comedians you should know

Hannah Pilkes the Joyful, Ridiculous Muppet

Photo-Illustration: Selman Hoşgör; Photo Courtesy of Subject

This week, we’re highlighting 22 talented writers and performers for Vulture’s annual list “Comedians You Should and Will Know.” Our goal is to introduce a wider audience to the talent that has the comedy community and industry buzzing. (You can read more about our methodology at the link above.) We asked the comedians on the list to answer a series of questions about their work, comedy during the pandemic, and more. Next up is Hannah Pilkes.

When did you feel that you were funny enough to make a legitimate go at comedy?
Oh jeez, does one ever really feel “funny enough”? I just know that it’s one of the only things in the world that continually brings me joy (and angst … but far more joy than angst), both performing and watching comedy, and so it felt like Okay … this is the path for me! Humor is also such a love language among my family, so making people laugh and laughing with the people I love feels very nurturing and cathartic.
Describe your comedy in five words.

What of your work do you think you’re best known for, and what of your work are you most proud of?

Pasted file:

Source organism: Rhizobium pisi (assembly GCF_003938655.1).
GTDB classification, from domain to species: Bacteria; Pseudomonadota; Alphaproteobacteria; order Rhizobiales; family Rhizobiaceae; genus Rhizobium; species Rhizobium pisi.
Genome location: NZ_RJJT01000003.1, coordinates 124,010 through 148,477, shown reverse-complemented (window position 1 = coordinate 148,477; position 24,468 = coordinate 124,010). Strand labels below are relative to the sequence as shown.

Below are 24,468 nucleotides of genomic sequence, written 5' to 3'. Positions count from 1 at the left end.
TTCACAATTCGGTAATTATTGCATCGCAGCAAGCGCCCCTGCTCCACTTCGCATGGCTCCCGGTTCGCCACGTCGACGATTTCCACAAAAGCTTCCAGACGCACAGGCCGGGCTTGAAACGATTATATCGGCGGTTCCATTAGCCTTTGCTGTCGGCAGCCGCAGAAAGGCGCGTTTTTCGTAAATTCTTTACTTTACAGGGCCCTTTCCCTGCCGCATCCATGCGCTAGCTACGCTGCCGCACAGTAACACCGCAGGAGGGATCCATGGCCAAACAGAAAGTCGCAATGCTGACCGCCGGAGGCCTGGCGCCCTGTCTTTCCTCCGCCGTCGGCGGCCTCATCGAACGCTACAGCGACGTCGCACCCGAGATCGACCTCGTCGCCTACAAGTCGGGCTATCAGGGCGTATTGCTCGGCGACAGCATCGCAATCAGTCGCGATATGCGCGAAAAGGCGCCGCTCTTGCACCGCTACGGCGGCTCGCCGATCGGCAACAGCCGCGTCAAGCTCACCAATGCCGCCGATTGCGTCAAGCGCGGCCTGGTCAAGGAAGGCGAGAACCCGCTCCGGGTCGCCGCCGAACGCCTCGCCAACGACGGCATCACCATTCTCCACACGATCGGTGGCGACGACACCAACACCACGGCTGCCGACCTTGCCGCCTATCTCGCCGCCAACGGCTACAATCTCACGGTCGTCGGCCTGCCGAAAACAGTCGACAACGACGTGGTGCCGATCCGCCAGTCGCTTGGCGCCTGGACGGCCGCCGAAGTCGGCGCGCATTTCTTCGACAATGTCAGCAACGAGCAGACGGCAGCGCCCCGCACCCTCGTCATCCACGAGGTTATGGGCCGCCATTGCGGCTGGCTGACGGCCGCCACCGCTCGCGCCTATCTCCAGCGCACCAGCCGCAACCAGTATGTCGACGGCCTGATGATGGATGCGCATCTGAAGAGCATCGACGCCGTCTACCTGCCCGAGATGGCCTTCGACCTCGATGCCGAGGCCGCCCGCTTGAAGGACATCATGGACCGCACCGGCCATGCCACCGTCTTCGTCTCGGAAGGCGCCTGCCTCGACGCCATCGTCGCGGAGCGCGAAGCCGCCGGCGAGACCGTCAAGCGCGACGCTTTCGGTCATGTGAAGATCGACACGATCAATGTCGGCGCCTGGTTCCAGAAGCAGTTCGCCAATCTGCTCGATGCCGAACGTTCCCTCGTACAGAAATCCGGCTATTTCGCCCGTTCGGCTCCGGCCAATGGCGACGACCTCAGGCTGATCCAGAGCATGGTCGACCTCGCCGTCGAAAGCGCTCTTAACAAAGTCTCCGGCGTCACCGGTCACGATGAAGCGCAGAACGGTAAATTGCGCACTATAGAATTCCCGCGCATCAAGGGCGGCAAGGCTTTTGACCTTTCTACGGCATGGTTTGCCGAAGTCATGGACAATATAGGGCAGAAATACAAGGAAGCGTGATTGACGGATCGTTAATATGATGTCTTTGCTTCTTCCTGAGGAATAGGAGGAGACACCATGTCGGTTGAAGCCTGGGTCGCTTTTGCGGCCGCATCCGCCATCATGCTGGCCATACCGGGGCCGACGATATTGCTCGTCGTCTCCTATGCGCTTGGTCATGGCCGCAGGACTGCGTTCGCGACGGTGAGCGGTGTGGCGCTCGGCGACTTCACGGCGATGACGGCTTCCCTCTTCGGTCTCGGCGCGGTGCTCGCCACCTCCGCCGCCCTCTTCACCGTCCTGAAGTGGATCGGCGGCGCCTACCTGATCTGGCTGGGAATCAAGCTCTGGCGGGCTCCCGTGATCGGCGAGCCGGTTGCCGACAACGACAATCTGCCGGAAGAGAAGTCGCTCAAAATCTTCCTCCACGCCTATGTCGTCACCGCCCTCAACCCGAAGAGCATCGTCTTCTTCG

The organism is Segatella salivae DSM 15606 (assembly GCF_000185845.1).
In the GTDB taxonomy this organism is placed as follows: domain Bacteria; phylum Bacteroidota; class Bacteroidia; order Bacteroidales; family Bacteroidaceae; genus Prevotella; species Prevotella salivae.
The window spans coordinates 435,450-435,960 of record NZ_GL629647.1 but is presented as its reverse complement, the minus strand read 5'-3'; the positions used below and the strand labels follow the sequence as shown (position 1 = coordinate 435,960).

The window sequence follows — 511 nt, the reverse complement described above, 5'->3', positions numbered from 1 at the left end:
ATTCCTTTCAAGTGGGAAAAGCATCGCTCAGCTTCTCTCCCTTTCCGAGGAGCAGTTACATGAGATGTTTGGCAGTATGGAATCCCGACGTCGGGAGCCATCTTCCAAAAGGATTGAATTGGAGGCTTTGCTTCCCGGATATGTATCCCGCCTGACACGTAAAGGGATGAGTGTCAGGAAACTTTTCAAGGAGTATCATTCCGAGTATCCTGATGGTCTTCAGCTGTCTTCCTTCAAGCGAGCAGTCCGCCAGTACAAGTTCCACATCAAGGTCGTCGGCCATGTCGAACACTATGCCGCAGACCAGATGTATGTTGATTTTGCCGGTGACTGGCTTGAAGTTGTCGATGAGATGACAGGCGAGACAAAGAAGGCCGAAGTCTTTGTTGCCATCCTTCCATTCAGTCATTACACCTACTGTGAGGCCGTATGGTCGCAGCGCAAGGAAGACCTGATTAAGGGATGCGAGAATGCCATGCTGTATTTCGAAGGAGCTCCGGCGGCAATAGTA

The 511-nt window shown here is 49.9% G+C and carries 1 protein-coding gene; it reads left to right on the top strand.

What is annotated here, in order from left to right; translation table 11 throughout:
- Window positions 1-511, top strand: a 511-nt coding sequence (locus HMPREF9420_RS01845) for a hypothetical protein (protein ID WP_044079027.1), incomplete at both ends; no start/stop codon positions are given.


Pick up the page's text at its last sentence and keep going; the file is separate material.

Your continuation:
I’m probably best known for my character comedy online, but I’m most proud of taking what’s been successful in the online space and giving it legs in live shows. It’s both thrilling and terrifying to see what will translate, but when it does, that’s just *chef’s kiss* (Sesame Street chef specifically). I’m excited to share the hour I’ve been working on at New York Comedy Fest, and to continue getting to know the NYC comedy scene. I just moved here!

If there were a ’90s-style sitcom built around you and your material, in which you had to have a different job than comedian, what would be the title and logline?
“Hannah … get a load of this tall gal!”

It would just be an hour of me reaching for things in hard-to-reach places for neighbors, friends, strangers. Somehow it would last ten seasons and there would be an uproar when it got canceled. People would lose their shit. Maybe it would be called Hannah Goes the Distance or Hannah’s Helping Hand..ahs.

What have you done for comedy during COVID that you thought you would never do?
I’ve realized the power of comedy in the fundraising space and gotten to know my community on a deeper level. Though I think virtual shows are … umm, how do I put this … tricky? There was something really special about raising money together and collectively trauma-bonding over what a difficult time it’s been for everyone on so many different levels, and that even in this bleak moment, humor can be a healing tool. I also got bags for each individual wig, and brushed them one by one. I found it oddly soothing.

Who are some of your favorite comedians right now? Who is putting out work that excites and inspires you?
So many people, holy hell, how much time ya got?